This post isn’t about writing books, but it is about writing—a couple different kinds of writing, in fact.
That said, it has less to do with writing than it does with our willingness to adapt and change and never being afraid to chase our dreams.
When I was thirteen, I read my first “adult” book, which was serialized in a magazine, called SOMEBODY OWES ME MONEY by Donald Westlake. Reading that book, a comedy murder mystery about a cab driver named Chet who simply wants to collect his nine hundred dollar bet, only to find his bookie stabbed to death, was a revelation to me. And I can say with certainty that it is the reason I became a novelist.
But I wasn’t always a novelist. In fact, I didn’t even start writing my real first novel until I was in my late forties (a considerable distance from thirteen), although I had written and published a handful of short stories. Before that, I was a screenwriter, and not a particularly successful one at that. I won the Nicholl award with my first script and turned around and sold it to Showtime shortly thereafter, but it was the first and last movie script I sold and I wound up writing for animated shows like Spider-Man Unlimited.
All of that started when I was well into adulthood, at the age of thirty-five. Before that I had been struggling to make it as a musician, first as a performer—I suffered too much from stage fright to make that happen—and then as a songwriter. I came very close to selling a few songs, was often praised for my music, but never was able to quite get over the hump. And then I felt I was too old to make it in the biz, so I fell back on my second love, writing, and wrote that first script I mentioned above.
I’m now approaching sixy-one, and can happily say that I’ve become a semi-successful novelist who has made some decent money and even seen one of his books make it to the small screen. I’ve talked about that before, I’m sure, so I won’t bore you with it now.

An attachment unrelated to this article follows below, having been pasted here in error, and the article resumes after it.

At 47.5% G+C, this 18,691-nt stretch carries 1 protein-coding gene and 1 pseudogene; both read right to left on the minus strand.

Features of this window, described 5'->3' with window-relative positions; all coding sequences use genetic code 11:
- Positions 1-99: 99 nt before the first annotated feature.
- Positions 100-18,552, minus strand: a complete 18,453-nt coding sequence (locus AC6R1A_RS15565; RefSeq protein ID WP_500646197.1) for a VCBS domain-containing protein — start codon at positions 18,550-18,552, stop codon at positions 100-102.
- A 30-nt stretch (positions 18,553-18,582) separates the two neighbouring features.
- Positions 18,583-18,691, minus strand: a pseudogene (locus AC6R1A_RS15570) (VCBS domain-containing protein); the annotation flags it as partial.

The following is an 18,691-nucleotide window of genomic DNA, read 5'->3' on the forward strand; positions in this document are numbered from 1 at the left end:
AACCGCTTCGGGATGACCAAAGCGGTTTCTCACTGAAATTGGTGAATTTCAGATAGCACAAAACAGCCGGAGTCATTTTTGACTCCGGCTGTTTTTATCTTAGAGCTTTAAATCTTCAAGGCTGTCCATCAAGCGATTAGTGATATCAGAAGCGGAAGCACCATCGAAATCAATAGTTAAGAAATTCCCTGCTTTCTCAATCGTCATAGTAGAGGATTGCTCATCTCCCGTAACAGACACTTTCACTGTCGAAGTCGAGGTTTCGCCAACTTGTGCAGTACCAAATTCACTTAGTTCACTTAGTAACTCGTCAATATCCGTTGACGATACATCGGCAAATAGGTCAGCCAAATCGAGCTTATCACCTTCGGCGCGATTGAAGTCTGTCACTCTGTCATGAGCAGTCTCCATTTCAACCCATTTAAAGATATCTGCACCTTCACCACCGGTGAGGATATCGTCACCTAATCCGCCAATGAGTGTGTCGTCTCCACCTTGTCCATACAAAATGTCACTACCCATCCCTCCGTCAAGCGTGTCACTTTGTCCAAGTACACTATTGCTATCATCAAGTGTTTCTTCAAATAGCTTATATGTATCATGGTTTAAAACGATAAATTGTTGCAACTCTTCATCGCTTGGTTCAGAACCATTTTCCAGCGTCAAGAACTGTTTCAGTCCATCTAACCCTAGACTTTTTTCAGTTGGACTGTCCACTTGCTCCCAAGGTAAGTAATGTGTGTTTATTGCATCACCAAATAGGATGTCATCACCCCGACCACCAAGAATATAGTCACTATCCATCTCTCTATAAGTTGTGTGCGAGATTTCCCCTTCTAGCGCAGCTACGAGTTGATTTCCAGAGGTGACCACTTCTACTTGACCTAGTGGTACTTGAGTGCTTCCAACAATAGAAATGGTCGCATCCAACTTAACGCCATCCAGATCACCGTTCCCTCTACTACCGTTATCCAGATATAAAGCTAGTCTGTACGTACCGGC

But at nearly sixty-one, despite my “success,” I’ve found myself feeling unfulfilled by only writing novels, and the lifelong musician (and screenwriter) in me has been yearning to do something different. Something I’ve never done before, but have been thinking about for many, many years.
So for the past several months I’ve chased an old dream. What, you might ask is that?
I’ve written a musical.
Yes, that’s right. It’s an “intimate” musical called Cradle Song, centering around a fractured family that desperately needs to heal.
And I went crazy and not only wrote the “book” (play script), but also the music and lyrics for the thing.
I’m told that this isn’t often done by one person, but, hey, I’m always up for a challenge. So I did it and it’s done and I can go to my grave knowing that I have fulfilled at least part of a dream. The other part, of course, would be seeing the play get produced. But that’s pretty much out of my hands.
So why am I telling you this, you ask?
All of this rambling is merely my way of saying that no matter how old you are, you should never deny yourself of the chance to fulfill a dream. To turn in a different direction and fly.
And if you want to be a writer (or a singer or a painter or a fill-in-the-blank) at eighty-seven but have never gotten around to doing it, don’t for godsakes let your age stop you. Don’t let anything stop you.
The world is full of people who love to tell us no. “You can’t do that. You’re too old. Too young. Too white. Too black. Too fat. Too thin. Too female. Too…” whatever.
Don’t listen to them. If you have a passion, follow it. And don’t worry about the naysayers and the rules. Just do it, as they say in the TV commercial.
Nothing and no one can stop you if you let your passion be your guide.
If anyone is interested in what I’ve been doing to fulfill my passion for the last few months, check out http://cradlesongmusical.com. And, of course, if any of you are play producers, feel free to use the contact page… 😉
Question: what dream would you like to fulfill that you haven’t yet chased after?